Egenera Targets the Middleman

Scott Geng leads a team at Egenera that updates clients’ infrastructure so they can shift to cloud-based data management

Scott Geng still laughs about how he has a liberal arts degree—in computer science. In the 1980s, computer science clearly wasn’t what it is today; at the time, Geng’s alma mater, Boston University, was one of the few schools in the country offering a degree in the subject. It wasn’t part of any defined curriculum, so computer science got lumped in with liberal arts.


You’ve got to be innovative. And that can mean leveraging or integrating existing technology.

Pay attention to your customers. You have to understand their challenges and invest in solutions.

Keep IT simple.When you’re building technology, you don’t want to complicate it for customers. You want to leverage the capabilities of technology, but make the design as simplistic as possible. Success is almost always in the engineering.

The liberal arts designation hardly matters anymore, though his education and talent have served him well. Geng is now chief technology officer and executive vice president of engineering at Boxborough, Massachusetts’s Egenera, a cloud management and disaster recovery software company. An expert in managing and designing software for mission-critical environments, Geng has held senior positions at IBM and Hitachi Computer Products, where he was instrumental in the development of the operating system for the world’s then-fastest commercial supercomputer.

At Egenera, Geng oversees product development, directs the mission, and manages the software-architecture team, giving him the unique ability to both focus on the big picture while also taking a hands-on approach to important, day-to-day tasks like working with clients who, for whatever reason, cannot jump into the cloud.

Explained in its most rudimentary terms, cloud management is the act of storing and managing software remotely, on the server side, enabling customers to access data from anywhere in the world on any computer or mobile device. Cloud computing was embraced quickly for its ability to increase efficiency and reduce costs, but initially, businesses were slow to hop on board, either because of the initial cost of switching to a new data management technique or because of a simple fear of change. That no longer seems to be the case. According to a study by the consulting firm Emergent Research, the percentage of US small businesses using cloud computing is expected to more than double by 2020, from 37 percent to nearly 80 percent.

The most challenging thing about working in IT, Geng says, is the rate of change and how dramatically it’s accelerating, citing cloud computing as a prime example of how quickly technology—and its capabilities—are forcing organizations to evolve.

“There were obviously major changes in the ten years between 1984 and 1994, but it’s nothing compared to the last ten years,” Geng says. “And cloud computing is the best example I can think of when it comes to a technology that has had a profound, dramatic impact, not just on my industry, but on business as a whole.”

Companies like Amazon, Geng says, have been lowering the price of cloud services, decreasing their costs twenty-five times since 2006. The goal is to make the cloud attractive to those apprehensive to embrace it—and for most individual users and companies, it is now a matter of how to best adopt the cloud model into their IT architecture that stands as the final barrier.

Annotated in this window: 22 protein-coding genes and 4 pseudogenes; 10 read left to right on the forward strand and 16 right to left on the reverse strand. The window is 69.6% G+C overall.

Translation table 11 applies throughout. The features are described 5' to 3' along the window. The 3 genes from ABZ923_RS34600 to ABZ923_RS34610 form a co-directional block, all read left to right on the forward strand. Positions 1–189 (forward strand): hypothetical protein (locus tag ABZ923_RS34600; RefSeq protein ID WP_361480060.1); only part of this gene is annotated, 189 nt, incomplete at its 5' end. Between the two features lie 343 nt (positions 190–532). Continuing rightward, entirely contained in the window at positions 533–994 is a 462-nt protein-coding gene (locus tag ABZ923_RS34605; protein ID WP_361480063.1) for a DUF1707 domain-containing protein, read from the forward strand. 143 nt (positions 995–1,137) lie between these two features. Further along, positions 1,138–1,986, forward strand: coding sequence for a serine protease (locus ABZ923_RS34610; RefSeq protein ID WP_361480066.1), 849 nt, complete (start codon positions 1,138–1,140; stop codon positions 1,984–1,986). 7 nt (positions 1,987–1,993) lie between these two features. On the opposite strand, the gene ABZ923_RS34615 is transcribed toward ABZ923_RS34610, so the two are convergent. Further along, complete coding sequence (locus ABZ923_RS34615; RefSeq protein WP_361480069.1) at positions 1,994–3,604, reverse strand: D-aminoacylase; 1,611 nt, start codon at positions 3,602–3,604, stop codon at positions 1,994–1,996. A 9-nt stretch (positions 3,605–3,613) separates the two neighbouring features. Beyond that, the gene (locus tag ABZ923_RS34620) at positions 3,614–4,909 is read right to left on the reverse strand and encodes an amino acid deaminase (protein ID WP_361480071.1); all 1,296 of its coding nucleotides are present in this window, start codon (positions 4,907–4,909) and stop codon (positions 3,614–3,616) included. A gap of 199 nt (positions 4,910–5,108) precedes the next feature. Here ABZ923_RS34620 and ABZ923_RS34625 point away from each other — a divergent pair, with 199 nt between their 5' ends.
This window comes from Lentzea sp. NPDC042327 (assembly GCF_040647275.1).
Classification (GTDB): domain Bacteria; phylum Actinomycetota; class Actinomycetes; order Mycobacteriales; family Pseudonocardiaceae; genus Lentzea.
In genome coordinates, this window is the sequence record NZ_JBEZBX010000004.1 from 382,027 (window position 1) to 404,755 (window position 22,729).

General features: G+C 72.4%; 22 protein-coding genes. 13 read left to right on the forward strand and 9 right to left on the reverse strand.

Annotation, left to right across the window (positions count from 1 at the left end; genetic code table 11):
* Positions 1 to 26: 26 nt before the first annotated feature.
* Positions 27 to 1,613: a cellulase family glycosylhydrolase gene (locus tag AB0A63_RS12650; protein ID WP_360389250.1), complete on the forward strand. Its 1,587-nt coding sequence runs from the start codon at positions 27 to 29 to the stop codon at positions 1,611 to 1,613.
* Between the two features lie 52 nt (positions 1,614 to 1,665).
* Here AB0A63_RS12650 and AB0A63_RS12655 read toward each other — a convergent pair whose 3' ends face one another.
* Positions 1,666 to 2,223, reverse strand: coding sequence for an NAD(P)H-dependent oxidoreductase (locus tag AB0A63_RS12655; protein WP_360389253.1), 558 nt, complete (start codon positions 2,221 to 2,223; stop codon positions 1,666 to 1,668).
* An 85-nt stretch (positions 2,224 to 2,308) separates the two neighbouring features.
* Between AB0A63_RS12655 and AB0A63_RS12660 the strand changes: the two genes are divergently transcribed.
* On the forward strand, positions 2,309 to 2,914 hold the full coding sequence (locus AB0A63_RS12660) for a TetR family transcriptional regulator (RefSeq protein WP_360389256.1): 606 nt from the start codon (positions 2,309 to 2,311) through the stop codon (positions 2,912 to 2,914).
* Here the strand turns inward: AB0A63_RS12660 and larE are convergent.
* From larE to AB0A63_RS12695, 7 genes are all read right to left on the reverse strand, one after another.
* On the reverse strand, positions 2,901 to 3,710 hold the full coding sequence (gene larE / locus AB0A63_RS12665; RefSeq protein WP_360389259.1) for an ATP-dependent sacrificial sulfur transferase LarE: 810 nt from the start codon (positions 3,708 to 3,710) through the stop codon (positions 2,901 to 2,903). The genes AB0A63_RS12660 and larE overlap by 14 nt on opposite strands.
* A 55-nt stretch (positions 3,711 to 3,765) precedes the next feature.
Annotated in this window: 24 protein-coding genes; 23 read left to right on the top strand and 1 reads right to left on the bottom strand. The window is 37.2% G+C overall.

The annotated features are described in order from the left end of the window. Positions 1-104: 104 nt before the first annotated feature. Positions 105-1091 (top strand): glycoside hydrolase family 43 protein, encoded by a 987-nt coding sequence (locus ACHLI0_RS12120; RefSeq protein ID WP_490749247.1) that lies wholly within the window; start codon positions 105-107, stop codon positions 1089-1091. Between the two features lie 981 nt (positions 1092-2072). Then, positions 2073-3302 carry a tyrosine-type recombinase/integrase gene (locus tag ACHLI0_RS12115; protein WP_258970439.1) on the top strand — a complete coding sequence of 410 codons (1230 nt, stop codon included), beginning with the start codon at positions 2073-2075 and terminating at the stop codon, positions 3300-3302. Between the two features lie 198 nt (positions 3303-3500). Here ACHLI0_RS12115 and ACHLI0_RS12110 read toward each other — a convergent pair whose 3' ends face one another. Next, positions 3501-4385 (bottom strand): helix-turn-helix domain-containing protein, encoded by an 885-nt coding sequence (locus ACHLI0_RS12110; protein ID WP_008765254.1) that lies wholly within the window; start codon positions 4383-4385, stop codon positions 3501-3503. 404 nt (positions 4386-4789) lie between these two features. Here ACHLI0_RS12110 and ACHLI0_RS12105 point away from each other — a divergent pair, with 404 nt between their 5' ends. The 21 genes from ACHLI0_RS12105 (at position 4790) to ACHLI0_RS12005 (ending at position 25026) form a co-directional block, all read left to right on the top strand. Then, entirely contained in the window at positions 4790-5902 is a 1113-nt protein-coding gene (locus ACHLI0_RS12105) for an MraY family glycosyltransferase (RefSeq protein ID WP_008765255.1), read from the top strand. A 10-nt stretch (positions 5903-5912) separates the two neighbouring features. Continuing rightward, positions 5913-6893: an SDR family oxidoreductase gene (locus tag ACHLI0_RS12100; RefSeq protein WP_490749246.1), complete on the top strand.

Because of this hesitancy, what’s emerging is a hybrid-cloud environment, enabling companies to leverage cloud services provided by companies like Amazon to put some projects in the public cloud, while day-to-day needs remain premise-specific.

“This hybrid environment is offering a new way to develop processes, and it’s offering a solution to businesses who weren’t sure how to fit the cloud into their environment,” Geng says. “With this approach people are doing much more than sticking a toe in the water; they’re sticking their whole leg in the water. We’re definitely headed in a more hybrid direction.”

This is why so much of Egenera’s products and new developments are focused on a hybrid-cloud service and specifically on the piece of the puzzle so many companies seem to be forgetting: the middleman.

“Companies like Google and Amazon have all gone after the end user. We see a major hole in this approach, namely that those on the channel side are completely left out,” Geng says. “The cloud is changing the way people think of computing, and channel providers are being left with fewer options when it comes to the ability to move into the cloud-services market in a way that allows them to leverage those services.”

Geng says that right now, channel providers only have two choices. The first is to utilize Amazon or Google’s services with minimal margin and effectively compete with those vendors in selling to the end-user—not an easy path to build a profitable business. The second, more challenging option is to create the framework and buy the software to offer their own cloud services, which is a lot to take on operationally, financially, and technologically.

Egenera’s answer is to target the middleman with the most efficient software and cloud services they need at the lowest possible cost. Geng says the most critical problem for channel providers is they don’t currently have a practical path to offer cloud services to their existing customer base—one that will allow them to control the margins they make and offer the value-added services and touch points their customers expect. Egenera entices channels by enabling them to pay as they use with no volume commitment.

“We’ve almost always been a product-focused business,” Geng says. “We’re taking a new position and building out this new market. We’re a small company and for us to stay on top, we have to be creative and blaze our own path. We’re doing that with this new endeavor.”